Next the quartet tackled a composition by Munk from the repertoire of his Flying Machines group, a band in which Hamblett also plays. It was the drummer’s softly brushed grooves that provided understated support to the gently lyrical solos delivered by Millar at the piano and Munk on guitar.
Two pieces on “Unnatural Events” feature the vocals of guest artist Alice Zawadzki who adds ethereal wordless singing to the elegant, lyrical and uplifting “Choro”. Zawadzki also sings the words of the Gerard Manley Hopkins (1844-89) on Millar’s setting of the poet’s “Inversnaid”, a work carrying a strong environmental message that has gained additional pertinence in the 21st century.
The song like quality of Millar’s “Inversnaid” melody ensured that tonight the piece also convinced as an instrumental with Hamblett’s brushed grooves again underpinning solos from Munk and Millar.
“Woad” is one of the most powerful, rock influenced pieces on the album with its taut, infectious, odd meter grooves and fleeting flashes of Metheny-esque melody. Mullov-Abbado, a muscular presence on the bass all evening, led off the solos with a robust but virtuosic solo. He was followed by Millar, a flowingly expansive and increasingly animated figure at the piano. But it was Munk who elicited the biggest cheer of the evening with a surging, rock influenced guitar solo combining choppy chording and mercurial single note runs. The latter stages also included something of a drum feature for Hamblett, who had proved to be a dynamic and inventive presence behind the kit.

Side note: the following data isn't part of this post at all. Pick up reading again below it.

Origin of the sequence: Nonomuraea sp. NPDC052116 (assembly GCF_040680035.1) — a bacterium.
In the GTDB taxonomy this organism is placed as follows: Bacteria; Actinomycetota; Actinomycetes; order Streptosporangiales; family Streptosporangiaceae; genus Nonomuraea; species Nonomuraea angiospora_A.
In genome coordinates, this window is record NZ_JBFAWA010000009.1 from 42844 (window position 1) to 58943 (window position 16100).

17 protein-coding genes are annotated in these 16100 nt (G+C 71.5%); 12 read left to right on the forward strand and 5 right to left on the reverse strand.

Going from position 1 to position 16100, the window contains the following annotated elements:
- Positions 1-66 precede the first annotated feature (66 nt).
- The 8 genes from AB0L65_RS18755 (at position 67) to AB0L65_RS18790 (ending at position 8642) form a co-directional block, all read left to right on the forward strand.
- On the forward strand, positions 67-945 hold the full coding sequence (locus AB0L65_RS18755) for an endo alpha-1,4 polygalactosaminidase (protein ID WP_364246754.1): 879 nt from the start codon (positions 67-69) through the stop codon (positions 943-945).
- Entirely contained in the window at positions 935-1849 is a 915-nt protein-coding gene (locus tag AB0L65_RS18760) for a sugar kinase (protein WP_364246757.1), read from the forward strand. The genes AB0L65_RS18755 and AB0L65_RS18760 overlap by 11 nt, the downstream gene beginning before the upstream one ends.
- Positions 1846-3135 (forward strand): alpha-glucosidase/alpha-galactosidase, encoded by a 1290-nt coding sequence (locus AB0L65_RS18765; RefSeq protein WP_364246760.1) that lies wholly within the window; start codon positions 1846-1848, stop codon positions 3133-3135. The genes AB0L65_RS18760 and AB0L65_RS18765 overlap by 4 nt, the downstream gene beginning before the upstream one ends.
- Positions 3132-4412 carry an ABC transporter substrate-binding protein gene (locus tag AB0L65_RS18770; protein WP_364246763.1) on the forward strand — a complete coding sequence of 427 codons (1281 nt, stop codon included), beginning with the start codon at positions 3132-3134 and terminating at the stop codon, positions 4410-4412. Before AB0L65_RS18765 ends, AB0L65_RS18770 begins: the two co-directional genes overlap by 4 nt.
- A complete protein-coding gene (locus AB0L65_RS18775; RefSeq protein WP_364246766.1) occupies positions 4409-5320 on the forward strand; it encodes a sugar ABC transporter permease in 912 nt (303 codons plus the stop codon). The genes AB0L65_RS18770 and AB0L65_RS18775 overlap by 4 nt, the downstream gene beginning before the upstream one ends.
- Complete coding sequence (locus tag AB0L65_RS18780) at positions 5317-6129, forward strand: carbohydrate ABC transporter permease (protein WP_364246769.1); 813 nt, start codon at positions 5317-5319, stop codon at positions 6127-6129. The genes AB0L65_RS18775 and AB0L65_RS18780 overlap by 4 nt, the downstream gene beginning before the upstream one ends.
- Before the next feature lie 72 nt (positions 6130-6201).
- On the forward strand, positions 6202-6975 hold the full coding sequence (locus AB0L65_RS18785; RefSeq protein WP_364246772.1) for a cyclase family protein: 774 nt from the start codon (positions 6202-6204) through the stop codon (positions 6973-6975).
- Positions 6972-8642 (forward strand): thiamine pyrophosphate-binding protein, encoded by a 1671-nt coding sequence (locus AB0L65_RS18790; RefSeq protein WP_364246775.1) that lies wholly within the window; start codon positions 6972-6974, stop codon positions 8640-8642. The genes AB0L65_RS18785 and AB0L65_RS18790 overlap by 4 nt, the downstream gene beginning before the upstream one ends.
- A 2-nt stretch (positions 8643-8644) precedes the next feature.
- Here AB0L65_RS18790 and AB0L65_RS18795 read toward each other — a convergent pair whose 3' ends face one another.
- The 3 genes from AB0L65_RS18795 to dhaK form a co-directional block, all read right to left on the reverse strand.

The performance concluded with a beautiful reading of Millar’s ballad “Park Hill”, a composition that recently received airplay on BBC Radio 3’s Jazz Now programme. Notable for Munk’s atmospheric Frisell-like guitar the piece also has a gospel like tinge which was given greater emphasis tonight in Millar’s piano feature as the leader shared the solos with Mullov-Abbado’s melodic but deeply resonant bass. The piece ended with a short, but evocative, unaccompanied piano coda.
At this juncture our time was, unfortunately, up as Hackensack’s Alina Miroshnichenko, a jazz vocal student at the RWCMD, thanked both bands, plus the fans who had turned out in their numbers for this first event of the season and had helped to make it such such a success. There were some who would have liked to have heard more from the Millar band but no encore was forthcoming.